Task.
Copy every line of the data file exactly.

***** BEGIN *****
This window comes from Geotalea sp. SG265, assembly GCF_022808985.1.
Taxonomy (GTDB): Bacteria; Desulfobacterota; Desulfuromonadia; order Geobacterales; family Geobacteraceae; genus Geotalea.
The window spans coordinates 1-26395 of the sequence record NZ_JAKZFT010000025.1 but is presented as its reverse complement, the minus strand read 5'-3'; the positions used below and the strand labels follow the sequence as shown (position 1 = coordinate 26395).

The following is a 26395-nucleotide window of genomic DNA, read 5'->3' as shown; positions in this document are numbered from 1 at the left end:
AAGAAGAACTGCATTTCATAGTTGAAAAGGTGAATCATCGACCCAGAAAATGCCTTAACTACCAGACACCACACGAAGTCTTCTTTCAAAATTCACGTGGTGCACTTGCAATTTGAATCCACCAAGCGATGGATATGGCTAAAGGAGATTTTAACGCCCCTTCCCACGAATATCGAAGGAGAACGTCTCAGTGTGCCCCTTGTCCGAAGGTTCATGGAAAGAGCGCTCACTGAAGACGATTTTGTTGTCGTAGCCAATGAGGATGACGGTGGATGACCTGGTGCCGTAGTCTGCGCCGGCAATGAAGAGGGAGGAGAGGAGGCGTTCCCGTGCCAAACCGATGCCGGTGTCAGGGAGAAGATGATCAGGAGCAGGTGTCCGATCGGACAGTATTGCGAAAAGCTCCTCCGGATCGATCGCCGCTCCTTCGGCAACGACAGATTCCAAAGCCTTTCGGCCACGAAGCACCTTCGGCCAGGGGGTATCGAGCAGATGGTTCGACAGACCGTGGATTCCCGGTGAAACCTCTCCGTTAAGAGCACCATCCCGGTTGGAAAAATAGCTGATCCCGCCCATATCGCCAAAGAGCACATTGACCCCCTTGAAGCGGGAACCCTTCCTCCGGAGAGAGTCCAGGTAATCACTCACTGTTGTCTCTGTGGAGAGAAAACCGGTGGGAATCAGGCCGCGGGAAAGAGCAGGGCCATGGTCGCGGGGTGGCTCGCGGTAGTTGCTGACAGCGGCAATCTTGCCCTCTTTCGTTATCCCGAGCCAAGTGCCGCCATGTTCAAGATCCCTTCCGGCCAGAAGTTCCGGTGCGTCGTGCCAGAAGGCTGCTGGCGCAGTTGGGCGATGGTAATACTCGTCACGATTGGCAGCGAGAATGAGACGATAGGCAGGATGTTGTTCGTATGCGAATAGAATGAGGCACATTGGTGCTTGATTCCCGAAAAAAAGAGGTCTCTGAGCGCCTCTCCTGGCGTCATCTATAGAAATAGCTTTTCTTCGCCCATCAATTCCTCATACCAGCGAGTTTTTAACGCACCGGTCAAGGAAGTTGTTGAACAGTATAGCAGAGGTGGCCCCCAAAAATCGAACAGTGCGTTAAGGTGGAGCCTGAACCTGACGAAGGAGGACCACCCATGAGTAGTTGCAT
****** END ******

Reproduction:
This window comes from Geotalea sp. SG265, assembly GCF_022808985.1.
Taxonomy (GTDB): Bacteria; Desulfobacterota; Desulfuromonadia; order Geobacterales; family Geobacteraceae; genus Geotalea.
The window spans coordinates 1-26395 of the sequence record NZ_JAKZFT010000025.1 but is presented as its reverse complement, the minus strand read 5'-3'; the positions used below and the strand labels follow the sequence as shown (position 1 = coordinate 26395).

The following is a 26395-nucleotide window of genomic DNA, read 5'->3' as shown; positions in this document are numbered from 1 at the left end:
AAGAAGAACTGCATTTCATAGTTGAAAAGGTGAATCATCGACCCAGAAAATGCCTTAACTACCAGACACCACACGAAGTCTTCTTTCAAAATTCACGTGGTGCACTTGCAATTTGAATCCACCAAGCGATGGATATGGCTAAAGGAGATTTTAACGCCCCTTCCCACGAATATCGAAGGAGAACGTCTCAGTGTGCCCCTTGTCCGAAGGTTCATGGAAAGAGCGCTCACTGAAGACGATTTTGTTGTCGTAGCCAATGAGGATGACGGTGGATGACCTGGTGCCGTAGTCTGCGCCGGCAATGAAGAGGGAGGAGAGGAGGCGTTCCCGTGCCAAACCGATGCCGGTGTCAGGGAGAAGATGATCAGGAGCAGGTGTCCGATCGGACAGTATTGCGAAAAGCTCCTCCGGATCGATCGCCGCTCCTTCGGCAACGACAGATTCCAAAGCCTTTCGGCCACGAAGCACCTTCGGCCAGGGGGTATCGAGCAGATGGTTCGACAGACCGTGGATTCCCGGTGAAACCTCTCCGTTAAGAGCACCATCCCGGTTGGAAAAATAGCTGATCCCGCCCATATCGCCAAAGAGCACATTGACCCCCTTGAAGCGGGAACCCTTCCTCCGGAGAGAGTCCAGGTAATCACTCACTGTTGTCTCTGTGGAGAGAAAACCGGTGGGAATCAGGCCGCGGGAAAGAGCAGGGCCATGGTCGCGGGGTGGCTCGCGGTAGTTGCTGACAGCGGCAATCTTGCCCTCTTTCGTTATCCCGAGCCAAGTGCCGCCATGTTCAAGATCCCTTCCGGCCAGAAGTTCCGGTGCGTCGTGCCAGAAGGCTGCTGGCGCAGTTGGGCGATGGTAATACTCGTCACGATTGGCAGCGAGAATGAGACGATAGGCAGGATGTTGTTCGTATGCGAATAGAATGAGGCACATTGGTGCTTGATTCCCGAAAAAAAGAGGTCTCTGAGCGCCTCTCCTGGCGTCATCTATAGAAATAGCTTTTCTTCGCCCATCAATTCCTCATACCAGCGAGTTTTTAACGCACCGGTCAAGGAAGTTGTTGAACAGTATAGCAGAGGTGGCCCCCAAAAATCGAACAGTGCGTTAAGGTGGAGCCTGAACCTGACGAAGGAGGACCACCCATGAGTAGTTGCAT